Cutaneous necrotizing vasculitis (CNV) is a complex multisystem disease generally involving the skin and mucous membranes, often accompanied by renal, gastrointestinal, pericardial, neurological, and articular signs and symptoms. CNV may be idiopatical or occur in association with a drug, infection, or underlying disease. CNV has been shown in patients with chronic infections (viral, bacterial, protozoa, helminthic), serum sickness, a variety of collagen vascular diseases (systemic lupus erythematous, Sjögren's syndrome, rheumatoid arthritis, Behçet's disease) hyperglobulinemic states, cryoglobulinemia, bowel bypass syndrome, ulcerative colitis, cystic fibrosis, primary biliary cirrhosis and HIV infection. Association with malignancies is not frequent. Lymphoproliferative disorders (Hodgkin's disease, mycosis fungoides, lymphosarcoma, adult T-cell leukemia, multiple mieloma) and solid tumors (lung cancer, colon carcinoma, renal, prostate, head and neck cancer and breast cancer) may be associated with CNV. Whenever possible, treatment is directed at the elimination of the cause. In other cases after adequate laboratory screening local and systemic therapy are recommended.

  19. Necrotizing meningoencephalitis in five Chihuahua dogs.

    PubMed

    Higgins, R J; Dickinson, P J; Kube, S A; Moore, P F; Couto, S S; Vernau, K M; Sturges, B K; Lecouteur, R A

    2008-05-01

    An acute to chronic idiopathic necrotizing meningoencephalitis was diagnosed in 5 Chihuahua dogs aged between 1.5 and 10 years. Presenting neurologic signs included seizures, blindness, mentation changes, and postural deficits occurring from 5 days to 5.5 months prior to presentation. Cerebrospinal fluid analyses from 2 of 3 dogs sampled were consistent with an inflammatory disease. Magnetic resonance imaging of the brain of 2 dogs demonstrated multifocal loss or collapse of cortical gray/white matter demarcation hypointense on T1-weighted images, with T2-weighted hyperintensity and slight postcontrast enhancement. Multifocal asymmetrical areas of necrosis or collapse in both gray and white matter of the cerebral hemispheres was seen grossly in 4 brains. Microscopically in all dogs, there was a severe, asymmetrical, intensely cellular, nonsuppurative meningoencephalitis usually with cystic necrosis in subcortical white matter. There were no lesions in the mesencephalon or metencephalon except in 1 dog. Immunophenotyping defined populations of CD3, CD11d, CD18, CD20, CD45, CD45 RA, and CD79a immunoreactive inflammatory cells varying in density and location but common to acute and chronic lesions. In fresh frozen lesions, both CD1b,c and CD11c immunoreactive dendritic antigen-presenting cells were also identified. Immunoreactivity for canine distemper viral (CDV) antigen was negative in all dogs. The clinical signs, distribution pattern, and histologic type of lesions bear close similarities to necrotizing meningoencephalitis as described in series of both Pug and Maltese breed dogs and less commonly in other breeds.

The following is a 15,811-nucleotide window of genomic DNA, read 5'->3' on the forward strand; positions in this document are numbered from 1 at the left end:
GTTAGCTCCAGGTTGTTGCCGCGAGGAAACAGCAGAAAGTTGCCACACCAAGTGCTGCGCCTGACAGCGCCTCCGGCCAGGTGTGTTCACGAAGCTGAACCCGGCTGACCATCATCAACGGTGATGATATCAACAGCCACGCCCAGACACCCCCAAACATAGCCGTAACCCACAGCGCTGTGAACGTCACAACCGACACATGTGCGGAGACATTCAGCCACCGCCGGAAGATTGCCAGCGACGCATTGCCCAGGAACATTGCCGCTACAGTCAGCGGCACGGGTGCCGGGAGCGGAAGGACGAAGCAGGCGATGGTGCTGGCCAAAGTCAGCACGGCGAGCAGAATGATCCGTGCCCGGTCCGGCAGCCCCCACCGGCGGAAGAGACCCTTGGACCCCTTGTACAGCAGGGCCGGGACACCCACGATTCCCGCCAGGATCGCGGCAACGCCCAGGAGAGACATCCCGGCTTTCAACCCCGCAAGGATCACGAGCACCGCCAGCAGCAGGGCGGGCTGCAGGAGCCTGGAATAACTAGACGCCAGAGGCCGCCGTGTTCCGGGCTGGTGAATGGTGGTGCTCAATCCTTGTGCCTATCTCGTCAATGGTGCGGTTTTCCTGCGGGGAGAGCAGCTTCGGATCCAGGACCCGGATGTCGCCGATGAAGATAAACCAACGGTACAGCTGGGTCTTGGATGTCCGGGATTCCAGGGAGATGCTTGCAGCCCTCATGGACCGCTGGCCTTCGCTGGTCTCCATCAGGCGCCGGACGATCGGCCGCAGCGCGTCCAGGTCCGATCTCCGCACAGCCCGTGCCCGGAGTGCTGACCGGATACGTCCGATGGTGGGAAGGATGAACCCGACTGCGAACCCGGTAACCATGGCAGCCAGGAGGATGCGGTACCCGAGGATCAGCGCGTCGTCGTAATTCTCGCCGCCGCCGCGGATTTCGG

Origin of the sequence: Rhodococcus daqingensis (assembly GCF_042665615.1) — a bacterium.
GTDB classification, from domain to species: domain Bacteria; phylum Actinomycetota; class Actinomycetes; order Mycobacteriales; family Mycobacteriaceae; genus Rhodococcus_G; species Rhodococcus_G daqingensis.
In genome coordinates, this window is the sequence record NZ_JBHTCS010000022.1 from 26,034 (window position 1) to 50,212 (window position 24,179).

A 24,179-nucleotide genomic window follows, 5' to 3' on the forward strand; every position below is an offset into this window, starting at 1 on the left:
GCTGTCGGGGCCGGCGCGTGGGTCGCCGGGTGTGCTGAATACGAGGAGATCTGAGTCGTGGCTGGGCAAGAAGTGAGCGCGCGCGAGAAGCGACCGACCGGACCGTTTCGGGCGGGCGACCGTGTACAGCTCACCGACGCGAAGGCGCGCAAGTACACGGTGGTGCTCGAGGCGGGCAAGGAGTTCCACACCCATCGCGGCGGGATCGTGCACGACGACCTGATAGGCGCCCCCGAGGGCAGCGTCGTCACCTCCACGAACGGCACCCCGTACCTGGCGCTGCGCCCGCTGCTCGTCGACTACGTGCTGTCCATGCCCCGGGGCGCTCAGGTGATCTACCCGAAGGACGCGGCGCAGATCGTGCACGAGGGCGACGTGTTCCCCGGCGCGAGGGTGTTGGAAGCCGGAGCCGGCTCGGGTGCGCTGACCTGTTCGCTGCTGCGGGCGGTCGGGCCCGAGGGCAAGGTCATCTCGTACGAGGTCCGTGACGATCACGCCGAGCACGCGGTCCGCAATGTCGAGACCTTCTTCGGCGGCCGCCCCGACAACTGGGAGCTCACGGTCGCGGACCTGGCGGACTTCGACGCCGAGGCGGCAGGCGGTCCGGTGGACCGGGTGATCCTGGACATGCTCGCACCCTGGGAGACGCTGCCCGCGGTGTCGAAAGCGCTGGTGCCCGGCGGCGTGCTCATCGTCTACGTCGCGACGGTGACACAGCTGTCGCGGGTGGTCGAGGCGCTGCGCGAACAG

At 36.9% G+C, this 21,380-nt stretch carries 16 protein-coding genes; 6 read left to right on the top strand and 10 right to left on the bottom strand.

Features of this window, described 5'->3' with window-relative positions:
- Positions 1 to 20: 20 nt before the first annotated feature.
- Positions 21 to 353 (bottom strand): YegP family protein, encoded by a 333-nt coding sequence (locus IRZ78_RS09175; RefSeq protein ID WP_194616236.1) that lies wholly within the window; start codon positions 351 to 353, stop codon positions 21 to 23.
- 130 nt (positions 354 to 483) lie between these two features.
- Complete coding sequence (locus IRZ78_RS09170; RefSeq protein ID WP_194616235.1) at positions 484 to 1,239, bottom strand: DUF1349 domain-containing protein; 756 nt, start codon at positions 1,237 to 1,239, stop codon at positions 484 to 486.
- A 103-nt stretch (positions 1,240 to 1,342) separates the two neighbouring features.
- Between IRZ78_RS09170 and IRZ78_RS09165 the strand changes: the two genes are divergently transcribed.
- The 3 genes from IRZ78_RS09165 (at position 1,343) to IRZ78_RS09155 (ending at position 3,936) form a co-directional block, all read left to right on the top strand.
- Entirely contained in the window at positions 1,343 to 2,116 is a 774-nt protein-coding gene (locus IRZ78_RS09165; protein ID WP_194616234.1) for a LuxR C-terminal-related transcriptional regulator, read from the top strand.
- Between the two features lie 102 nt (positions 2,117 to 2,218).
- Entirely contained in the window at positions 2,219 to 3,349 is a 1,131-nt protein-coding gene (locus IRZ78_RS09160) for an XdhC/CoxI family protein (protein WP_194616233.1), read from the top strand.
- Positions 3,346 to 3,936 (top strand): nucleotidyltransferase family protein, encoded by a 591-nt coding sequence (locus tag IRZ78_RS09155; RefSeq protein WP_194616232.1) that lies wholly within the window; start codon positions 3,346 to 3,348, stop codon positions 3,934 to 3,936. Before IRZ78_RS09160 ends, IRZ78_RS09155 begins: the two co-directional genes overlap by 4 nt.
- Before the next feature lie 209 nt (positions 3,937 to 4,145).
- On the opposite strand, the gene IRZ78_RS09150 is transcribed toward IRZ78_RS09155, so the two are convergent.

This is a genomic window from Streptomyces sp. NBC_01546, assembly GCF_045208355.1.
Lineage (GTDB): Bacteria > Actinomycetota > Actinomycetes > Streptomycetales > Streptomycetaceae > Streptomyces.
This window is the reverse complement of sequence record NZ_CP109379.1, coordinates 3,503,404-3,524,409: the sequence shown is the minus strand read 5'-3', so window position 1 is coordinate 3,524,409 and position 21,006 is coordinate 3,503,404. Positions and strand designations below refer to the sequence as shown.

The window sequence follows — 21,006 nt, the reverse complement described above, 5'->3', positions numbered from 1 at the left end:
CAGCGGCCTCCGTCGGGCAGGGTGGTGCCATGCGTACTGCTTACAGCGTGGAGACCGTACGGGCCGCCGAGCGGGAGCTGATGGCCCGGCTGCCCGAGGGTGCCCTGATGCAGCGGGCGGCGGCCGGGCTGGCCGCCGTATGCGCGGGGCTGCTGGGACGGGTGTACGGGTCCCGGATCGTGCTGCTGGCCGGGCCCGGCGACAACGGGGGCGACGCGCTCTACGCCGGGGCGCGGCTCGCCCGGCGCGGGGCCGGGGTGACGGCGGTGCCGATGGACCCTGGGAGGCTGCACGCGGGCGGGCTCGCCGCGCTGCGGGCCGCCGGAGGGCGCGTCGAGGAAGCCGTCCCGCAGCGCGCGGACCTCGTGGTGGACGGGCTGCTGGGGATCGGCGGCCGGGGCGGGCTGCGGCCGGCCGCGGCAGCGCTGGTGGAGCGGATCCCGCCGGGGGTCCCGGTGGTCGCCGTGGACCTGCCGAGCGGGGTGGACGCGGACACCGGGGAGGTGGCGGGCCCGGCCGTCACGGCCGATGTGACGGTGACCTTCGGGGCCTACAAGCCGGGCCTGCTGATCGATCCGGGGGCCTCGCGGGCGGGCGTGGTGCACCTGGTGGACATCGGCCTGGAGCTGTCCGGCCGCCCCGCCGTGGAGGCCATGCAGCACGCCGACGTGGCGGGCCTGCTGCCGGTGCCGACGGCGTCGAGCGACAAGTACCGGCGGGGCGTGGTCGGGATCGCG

20. Pyoderma Gangrenosum Simulating Necrotizing Fasciitis

    PubMed Central

    de Souza, Erik Friedrich Alex; da Silva, Guilherme Almeida Rosa; dos Santos, Gustavo Randow; Motta, Heloisa Loureiro de Sá Neves; Cardoso, Pedro Afonso Nogueira Moisés; de Azevedo, Marcelo Costa Velho Mendes; Pires, Karina Lebeis; Motta, Rogerio Neves; Silva, Walter de Araujo Eyer; Ferry, Fernando Raphael de Almeida; Pinto, Jorge Francisco da Cunha

    2015-01-01

    Pyoderma gangrenosum received this name due to the notion that this disease was related to infections caused by bacteria in the genus Streptococcus. In contrast to this initial assumption, today the disease is thought to have an autoimmune origin. Necrotizing fasciitis was first mentioned around the fifth century AD, being referred to as a complication of erysipelas. It is a disease characterized by severe, rapidly progressing soft tissue infection, which causes necrosis of the subcutaneous tissue and the fascia. On the third day of hospitalization after antecubital venipuncture, a 59-year-old woman presented an erythematous and painful pustular lesion that quickly evolved into extensive ulceration circumvented by an erythematous halo and accompanied by toxemia. One of the proposed etiologies was necrotizing fasciitis. The microbiological results were all negative, while the histopathological analysis showed epidermal necrosis and inflammatory infiltrate composed predominantly of dermal neutrophils. Pyoderma gangrenosum was considered as a diagnosis. After 30 days, the patient was discharged with oral prednisone (60 mg/day), and the patient had complete healing of the initial injury in less than two months. This case was an unexpected event in the course of the hospitalization which was diagnosed as pyoderma gangrenosum associated with myelodysplastic syndrome. PMID:26783395